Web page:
Consolidating Capabilities Through Indigenisation
the indian navy, which is the world s fifth largest navy, has onerous responsibilities to be the net security provider in the maritime domain of interest to india
During the annual navy Day press conference on December 3, 2015, admiral r.K. Dhowan, Chief of the naval Staff, addressed a host of issues including the operational readiness of the indian navy, infrastructure development, human resources management, coastal security, cyber security, foreign cooperation initiatives, joint exercises, etc.
he reiterated that the indian Ocean has emerged as the world s centre of gravity as 80 per cent of the oil and trade that emanates from the indian Ocean region (IOR) is extra-regional in nature. this implies that any impediments to the free movement of oil or trade through IOR will have an impact not just on the economies of the region, but the global economy as well. the Indian Navy, which is the world’s fifth largest navy, has onerous responsibilities to be the net security provider in the maritime domain of interest to india. the indian navy is empowering india with maritime security to safeguard its assets employed for the economic growth of the country. the indian navy is on the threshold of transformation through continuous consolidation of its capabilities through indigenisation. The blueprint of the Indian Navy is firmly anchored on self-reliance and indigenisation. towards this objective, science and technology road map and infrastructure plans to meet the futuristic requirements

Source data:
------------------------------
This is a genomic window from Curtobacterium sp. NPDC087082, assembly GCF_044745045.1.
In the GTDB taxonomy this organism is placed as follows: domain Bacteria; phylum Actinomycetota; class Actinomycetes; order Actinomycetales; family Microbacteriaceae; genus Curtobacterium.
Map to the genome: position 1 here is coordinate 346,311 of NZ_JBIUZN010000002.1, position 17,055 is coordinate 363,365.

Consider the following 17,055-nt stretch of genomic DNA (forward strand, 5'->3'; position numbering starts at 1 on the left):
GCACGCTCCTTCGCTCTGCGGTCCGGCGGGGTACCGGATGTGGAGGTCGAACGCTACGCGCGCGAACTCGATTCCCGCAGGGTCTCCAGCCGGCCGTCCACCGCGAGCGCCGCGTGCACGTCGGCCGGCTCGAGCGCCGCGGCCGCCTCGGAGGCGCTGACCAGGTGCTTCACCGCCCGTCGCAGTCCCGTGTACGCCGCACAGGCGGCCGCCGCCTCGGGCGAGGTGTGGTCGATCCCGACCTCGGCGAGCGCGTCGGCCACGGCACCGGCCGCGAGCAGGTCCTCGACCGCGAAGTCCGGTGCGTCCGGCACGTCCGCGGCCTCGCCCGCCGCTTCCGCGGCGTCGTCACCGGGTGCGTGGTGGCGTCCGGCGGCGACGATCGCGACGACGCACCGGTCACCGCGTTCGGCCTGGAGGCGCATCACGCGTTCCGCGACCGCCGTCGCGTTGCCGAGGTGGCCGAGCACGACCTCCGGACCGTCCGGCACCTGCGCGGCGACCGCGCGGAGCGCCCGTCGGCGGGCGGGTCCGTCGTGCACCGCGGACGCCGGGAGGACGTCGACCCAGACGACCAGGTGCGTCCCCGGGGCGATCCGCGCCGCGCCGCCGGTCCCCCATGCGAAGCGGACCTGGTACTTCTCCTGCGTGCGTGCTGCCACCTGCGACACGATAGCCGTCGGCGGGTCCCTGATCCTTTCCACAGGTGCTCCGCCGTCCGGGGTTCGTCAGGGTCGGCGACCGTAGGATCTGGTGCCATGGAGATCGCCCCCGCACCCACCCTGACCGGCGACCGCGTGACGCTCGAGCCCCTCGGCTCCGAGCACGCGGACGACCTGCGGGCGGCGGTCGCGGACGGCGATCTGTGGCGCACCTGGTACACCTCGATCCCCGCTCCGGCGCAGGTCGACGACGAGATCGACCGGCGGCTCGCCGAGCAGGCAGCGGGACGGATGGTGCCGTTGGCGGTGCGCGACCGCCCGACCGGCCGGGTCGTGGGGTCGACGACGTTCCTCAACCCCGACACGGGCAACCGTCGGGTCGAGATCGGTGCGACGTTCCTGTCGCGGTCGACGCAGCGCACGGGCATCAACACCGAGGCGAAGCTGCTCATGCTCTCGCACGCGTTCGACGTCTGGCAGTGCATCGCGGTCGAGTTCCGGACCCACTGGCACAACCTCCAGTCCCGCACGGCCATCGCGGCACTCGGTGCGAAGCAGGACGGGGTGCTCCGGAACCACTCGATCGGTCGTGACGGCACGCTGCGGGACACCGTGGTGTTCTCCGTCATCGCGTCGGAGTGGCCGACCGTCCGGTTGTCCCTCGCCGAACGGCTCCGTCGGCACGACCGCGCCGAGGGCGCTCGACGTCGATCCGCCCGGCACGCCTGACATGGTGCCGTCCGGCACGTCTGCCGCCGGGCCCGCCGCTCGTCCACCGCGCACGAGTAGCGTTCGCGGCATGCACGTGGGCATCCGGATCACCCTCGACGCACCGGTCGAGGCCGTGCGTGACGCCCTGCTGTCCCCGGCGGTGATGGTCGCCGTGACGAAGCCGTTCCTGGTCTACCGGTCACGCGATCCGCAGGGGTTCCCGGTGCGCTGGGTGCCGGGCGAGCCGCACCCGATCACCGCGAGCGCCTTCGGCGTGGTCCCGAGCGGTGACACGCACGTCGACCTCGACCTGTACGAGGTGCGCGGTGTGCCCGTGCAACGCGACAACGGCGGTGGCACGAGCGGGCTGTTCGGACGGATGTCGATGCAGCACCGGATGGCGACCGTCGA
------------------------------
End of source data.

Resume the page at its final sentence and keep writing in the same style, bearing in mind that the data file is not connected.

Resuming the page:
Chief of the Naval Staff Admiral R.K. Dhowan during the Navy Day press conference in New Delhi